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Newsflash 09.06.2017

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Validity conditions of the disciplinary sanctions provided for by joint agreement

In a judgment dated 30 March 2017, the Court of Appeal clarified the validity conditions of the disciplinary sanctions provided for by a collective bargaining agreement.

The case concerned an employee who had been notified of the sanction of “demotion to a lower pay classification” provided for in Article 16.2 (7) of the Collective Agreement for Communal Workers of Municipalities of the South. The employee, who had been demoted from group 6, tier 273 to group 3, tier 206, had applied to the courts for the annulment of his sanction, on the ground that only the law could validly impose disciplinary sanctions on employees under the constitutional principle of “lawful punishment” (“principe de légalité des peines”).

The Court of Appeal had decided, in the first place, that the disciplinary sanction for the reduction of wages had a sound legal basis as long as it was provided for in the collective agreement or in the employment contract, to which the law itself refers to derogate from its provisions in a way that is more favourable to the employee (Court of Appeal, 30 June 2016, N. 42278 of the register).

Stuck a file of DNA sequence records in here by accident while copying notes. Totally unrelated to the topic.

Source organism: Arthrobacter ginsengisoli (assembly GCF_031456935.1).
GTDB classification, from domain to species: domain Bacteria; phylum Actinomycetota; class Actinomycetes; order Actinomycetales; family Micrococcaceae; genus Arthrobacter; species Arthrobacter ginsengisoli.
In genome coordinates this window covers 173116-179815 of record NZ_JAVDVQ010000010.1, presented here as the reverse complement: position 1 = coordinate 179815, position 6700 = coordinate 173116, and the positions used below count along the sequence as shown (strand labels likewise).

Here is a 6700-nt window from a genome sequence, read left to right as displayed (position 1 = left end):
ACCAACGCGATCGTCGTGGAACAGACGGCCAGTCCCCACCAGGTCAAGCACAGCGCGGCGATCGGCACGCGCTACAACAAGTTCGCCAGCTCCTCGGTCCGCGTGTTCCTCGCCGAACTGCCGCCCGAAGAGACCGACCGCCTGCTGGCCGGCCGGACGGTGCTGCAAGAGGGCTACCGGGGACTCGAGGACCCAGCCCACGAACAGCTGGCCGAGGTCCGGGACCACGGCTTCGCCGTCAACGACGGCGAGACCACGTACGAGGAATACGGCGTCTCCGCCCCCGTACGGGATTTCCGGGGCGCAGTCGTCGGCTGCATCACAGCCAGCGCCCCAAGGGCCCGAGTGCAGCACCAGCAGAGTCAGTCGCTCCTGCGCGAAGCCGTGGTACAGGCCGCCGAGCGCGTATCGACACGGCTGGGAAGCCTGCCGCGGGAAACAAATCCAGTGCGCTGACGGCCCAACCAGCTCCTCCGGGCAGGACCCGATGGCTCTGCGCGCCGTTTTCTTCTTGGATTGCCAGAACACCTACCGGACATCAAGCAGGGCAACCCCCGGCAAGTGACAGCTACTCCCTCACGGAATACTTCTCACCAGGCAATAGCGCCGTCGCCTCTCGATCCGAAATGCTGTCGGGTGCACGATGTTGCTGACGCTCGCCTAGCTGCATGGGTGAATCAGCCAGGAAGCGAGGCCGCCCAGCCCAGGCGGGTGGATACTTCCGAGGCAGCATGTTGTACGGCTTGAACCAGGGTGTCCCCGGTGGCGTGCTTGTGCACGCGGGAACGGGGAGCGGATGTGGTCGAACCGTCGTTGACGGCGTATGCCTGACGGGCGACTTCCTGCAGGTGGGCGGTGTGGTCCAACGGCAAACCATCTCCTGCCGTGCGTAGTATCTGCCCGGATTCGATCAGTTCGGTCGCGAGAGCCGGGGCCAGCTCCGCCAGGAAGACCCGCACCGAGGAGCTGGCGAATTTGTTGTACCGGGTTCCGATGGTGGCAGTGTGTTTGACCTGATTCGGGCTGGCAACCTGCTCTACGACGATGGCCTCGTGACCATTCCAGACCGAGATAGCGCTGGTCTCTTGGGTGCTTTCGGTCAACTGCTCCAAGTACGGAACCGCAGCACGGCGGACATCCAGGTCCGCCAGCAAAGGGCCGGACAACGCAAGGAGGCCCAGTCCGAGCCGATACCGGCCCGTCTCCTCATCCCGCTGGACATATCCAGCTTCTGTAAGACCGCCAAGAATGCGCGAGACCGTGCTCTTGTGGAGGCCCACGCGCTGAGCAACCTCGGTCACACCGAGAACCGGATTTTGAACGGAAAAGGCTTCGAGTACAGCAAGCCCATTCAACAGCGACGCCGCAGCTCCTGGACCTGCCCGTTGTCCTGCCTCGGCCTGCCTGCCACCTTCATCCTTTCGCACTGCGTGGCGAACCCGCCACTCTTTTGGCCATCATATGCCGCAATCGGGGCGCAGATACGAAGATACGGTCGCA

However, there was also the question of the wording of the sanctions. The Court of Appeal stated in June 2016 that, in order to comply with the principle of lawful punishment, a disciplinary sanction provided for by collective agreement must also be “determined in such a way as to enable the person concerned to predict, with a sufficient degree of certainty, the nature and degree of the sanction likely to be imposed”.

This is the point which the Court of Appeal ruled on in the judgment of 30 March 2017.

The Court considered that the wording “demotion to a lower pay classification” was too vague and imprecise to allow the employee to predict the severity of the sanction.

Indeed, contrary to the language of the seven other sanctions provided for in the same collective agreement, this wording does not specify: 

  • the determining criteria for the choice of wage category in which the employee may be placed; 
  • the lower limit of demotion, even though its influence on wages may vary significantly depending on the category to which the employee is demoted; 
  • the duration of the application of the sanction over time; 
  • a possible period after which the employee will recover his/her right to a promotion or advancement according to his/her seniority.

In these circumstances the Court of Appeal found that the evaluability of the sanction was deficient and that its wording did not meet the precision requirements of the principle of lawful punishment. It therefore confirmed the annulment of the sanction imposed on the employee.

Court of Appeal, 30 March 2017, n°42278 of the roll